Possession Performance Analysis

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In the midst of watching so many elements in a game, it frequently passes by even the most trained eye, just how much or how little possession each player has been on.

More significantly, human perception can easily over or under value the significance of the role played by a single player, particularly i they’ve made one or two significantly memorable plays, be they positive or negative.

For example, a player dropping one ball can last long in the memory and grossly colour the player’s overall contribution, as can a single big catch or point.

Possession Performance Analysis logs every single ball contact that each player makes from play and ranks each possession based on its outcome to leave a comprehensive analysis of the player’s role on the ball during the game.

How Possession Performance Analysis Works

This records every time a player takes, could have taken, or should have taken the ball in their hands. It categorizes each of these into one of five basic outcomes with ten sub-sections.

This gives a full and comprehensive account of every ball contact made by each player.

The five basic categories are briefly outlined as follows….


The player has played a lateral pass or has made a play which neither breached the opposition’s line, didn’t even partially go by a player, or play a significant role in helping another player to break the line

Mildly Positive

A play which was more than a neutral play, but not quite a line break (Positive Penetrative).

Positive Penetrative

A line break. Includes taking on and beating a player with the ball in hand, or bypassing opponents/setting up an attack at a higher point up field with a pass. It includes any score, being fouled for any free inside 45 metres, any free converted from outside 45 metres, and any shot blocked out for a “45” within the lines of the large rectangle.


A turnover/possession loss. This includes where a pass has been played to player who might have been the favourite to win it but failed to on account of contact from an opponent, as long as the player wasn’t clearly in front and then slowed down to begin with.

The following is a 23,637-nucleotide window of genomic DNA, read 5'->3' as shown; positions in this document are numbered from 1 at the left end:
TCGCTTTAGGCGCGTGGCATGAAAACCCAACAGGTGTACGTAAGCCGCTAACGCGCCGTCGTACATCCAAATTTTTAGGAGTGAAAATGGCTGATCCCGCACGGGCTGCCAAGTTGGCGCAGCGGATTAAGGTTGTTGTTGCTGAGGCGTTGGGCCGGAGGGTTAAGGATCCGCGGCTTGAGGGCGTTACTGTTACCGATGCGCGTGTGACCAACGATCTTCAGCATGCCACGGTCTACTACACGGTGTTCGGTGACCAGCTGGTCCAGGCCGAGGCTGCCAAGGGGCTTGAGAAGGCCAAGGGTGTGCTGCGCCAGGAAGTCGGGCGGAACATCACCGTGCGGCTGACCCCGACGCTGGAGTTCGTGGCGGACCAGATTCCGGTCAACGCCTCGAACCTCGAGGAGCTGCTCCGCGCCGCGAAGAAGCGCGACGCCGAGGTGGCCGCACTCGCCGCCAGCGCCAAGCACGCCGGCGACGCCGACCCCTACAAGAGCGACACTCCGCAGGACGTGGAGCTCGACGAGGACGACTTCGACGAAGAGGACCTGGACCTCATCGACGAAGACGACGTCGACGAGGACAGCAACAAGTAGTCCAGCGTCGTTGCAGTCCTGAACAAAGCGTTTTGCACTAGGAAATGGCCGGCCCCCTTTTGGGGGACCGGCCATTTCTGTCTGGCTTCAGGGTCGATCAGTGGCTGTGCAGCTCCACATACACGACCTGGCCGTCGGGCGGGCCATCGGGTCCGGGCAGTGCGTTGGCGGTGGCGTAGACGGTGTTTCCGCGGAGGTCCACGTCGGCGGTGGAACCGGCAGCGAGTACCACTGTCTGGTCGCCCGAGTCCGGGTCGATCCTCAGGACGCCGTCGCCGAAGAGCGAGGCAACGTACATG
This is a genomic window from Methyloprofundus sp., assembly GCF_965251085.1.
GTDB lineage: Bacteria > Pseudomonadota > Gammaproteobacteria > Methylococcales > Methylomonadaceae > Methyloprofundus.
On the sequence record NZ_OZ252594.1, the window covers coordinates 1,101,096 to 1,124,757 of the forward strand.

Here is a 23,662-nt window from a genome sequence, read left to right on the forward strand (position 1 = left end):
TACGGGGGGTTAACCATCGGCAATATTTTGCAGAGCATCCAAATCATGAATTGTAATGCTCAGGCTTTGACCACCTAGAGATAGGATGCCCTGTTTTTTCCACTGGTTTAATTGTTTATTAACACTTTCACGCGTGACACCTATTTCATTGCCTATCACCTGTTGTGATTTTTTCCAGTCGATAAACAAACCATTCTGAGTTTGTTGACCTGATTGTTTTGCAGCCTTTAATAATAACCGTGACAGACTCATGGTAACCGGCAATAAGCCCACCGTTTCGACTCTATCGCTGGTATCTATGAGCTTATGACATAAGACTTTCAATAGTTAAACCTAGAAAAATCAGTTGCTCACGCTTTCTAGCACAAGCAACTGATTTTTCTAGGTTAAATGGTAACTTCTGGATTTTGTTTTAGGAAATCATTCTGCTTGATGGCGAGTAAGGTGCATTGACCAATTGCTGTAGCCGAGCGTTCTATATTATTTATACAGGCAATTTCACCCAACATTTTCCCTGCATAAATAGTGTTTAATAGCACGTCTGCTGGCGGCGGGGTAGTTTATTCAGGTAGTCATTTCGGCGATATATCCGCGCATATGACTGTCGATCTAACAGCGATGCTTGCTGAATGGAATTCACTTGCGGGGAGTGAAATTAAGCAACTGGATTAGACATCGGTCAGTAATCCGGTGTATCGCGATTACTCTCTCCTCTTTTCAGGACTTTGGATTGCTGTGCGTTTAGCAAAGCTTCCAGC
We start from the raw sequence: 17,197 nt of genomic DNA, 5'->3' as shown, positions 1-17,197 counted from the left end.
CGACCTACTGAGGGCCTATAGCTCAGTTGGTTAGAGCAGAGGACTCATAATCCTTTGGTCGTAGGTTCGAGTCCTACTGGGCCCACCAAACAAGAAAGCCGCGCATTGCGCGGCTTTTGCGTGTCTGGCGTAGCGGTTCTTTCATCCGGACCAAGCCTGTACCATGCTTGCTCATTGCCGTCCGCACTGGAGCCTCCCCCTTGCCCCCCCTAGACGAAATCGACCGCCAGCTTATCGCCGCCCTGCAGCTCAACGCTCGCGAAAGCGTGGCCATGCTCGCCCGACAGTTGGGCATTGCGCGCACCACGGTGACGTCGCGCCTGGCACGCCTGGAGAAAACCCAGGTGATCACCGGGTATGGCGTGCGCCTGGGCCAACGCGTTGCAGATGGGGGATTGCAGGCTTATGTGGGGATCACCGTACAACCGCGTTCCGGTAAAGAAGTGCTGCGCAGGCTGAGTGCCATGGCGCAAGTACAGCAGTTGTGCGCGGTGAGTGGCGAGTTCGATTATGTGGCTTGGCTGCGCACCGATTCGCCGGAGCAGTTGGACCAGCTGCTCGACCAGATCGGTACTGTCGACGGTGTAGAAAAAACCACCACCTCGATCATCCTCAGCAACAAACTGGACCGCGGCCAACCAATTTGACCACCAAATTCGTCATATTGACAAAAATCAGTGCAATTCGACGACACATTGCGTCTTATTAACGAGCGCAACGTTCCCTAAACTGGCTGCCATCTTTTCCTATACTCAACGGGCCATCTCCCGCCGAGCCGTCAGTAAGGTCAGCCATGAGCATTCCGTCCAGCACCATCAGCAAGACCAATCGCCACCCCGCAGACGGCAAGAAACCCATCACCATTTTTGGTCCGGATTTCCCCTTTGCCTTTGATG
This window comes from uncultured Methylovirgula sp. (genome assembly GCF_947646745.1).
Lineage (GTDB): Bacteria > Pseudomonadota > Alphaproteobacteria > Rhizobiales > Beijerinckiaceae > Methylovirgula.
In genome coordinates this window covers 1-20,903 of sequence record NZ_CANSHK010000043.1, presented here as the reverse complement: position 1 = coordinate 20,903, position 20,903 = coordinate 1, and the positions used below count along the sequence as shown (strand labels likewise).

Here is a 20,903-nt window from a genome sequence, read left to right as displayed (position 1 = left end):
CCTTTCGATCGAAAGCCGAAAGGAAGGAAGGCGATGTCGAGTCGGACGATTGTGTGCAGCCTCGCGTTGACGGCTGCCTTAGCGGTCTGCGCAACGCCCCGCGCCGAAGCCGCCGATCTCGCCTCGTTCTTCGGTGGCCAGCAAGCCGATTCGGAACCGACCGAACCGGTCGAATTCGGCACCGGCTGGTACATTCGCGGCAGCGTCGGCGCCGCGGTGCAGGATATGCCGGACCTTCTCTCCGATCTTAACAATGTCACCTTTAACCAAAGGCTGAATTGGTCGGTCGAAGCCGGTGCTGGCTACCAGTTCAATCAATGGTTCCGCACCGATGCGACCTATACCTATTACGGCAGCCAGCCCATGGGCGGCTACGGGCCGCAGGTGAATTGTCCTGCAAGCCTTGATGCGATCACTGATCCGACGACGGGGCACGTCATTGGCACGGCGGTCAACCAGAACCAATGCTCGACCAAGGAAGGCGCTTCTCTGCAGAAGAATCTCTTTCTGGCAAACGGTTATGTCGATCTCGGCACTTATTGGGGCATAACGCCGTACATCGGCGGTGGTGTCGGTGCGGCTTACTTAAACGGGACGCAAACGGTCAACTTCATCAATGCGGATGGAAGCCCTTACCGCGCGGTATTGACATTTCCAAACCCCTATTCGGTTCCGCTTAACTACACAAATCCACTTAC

Negative X

This is a turnover or possession loss where the player was attempting a Positive Penetrative play. Therefore, it differentiates between a simple error and an error while trying to make a line breaking move.

The Sub-categories

Linked Play  Where the possession in its own right was no more than Neutral or Mildly Positive, but where the player has made a definite run from ahead of the ball to take possession and allow the attack to move forward without delay.

Fouled for Free If the fouled player player doesn’t play the free, it’s marked as either a “Fouled Free” or a “Positive Penetrative Scoreable Free”. If they take the free and turn it over it’s marked a s a Negative or Negative X. But if they only make a “Neutral” play on the free, it’s marked as a “Foued Free”.

Long Ball Gives weight to the fact that  a long ball into a man on man full forward line is frequently the best option, before the defence get numbers back. If it’s a 50/50 ball, it’s marked as a “Long Ball” to avoid it being regarded as a possession loss.

Goal Shot A missed attempt at goal, it’s a sub-section of “Negative X”

Short Attempt An attempt at a point that drops short and is less than a 50/50 high ball or ends up in opposition hands.

Wide An attempt at goal that goes wide.

Goal A sub-section of “Positive Penetrative”, it marks a goal scored.

Point A sub section of “Positive Penetrative” it marks a point scored.

Scoreable Free A sub section of Positive Penetrative. Where the player with or without possession, has been fouled for a free inside 45 metres, regardless of whether it’s converted or not, has a shot blocked out for a “45” inside the width of the large rectangle, or any free/”45″ from outside those distances that is converted. It’s given as much statistical weight as scoring the point from play.

Fouled for Peno A sub section of Positive Penetrative, where a player is fouled for a penalty.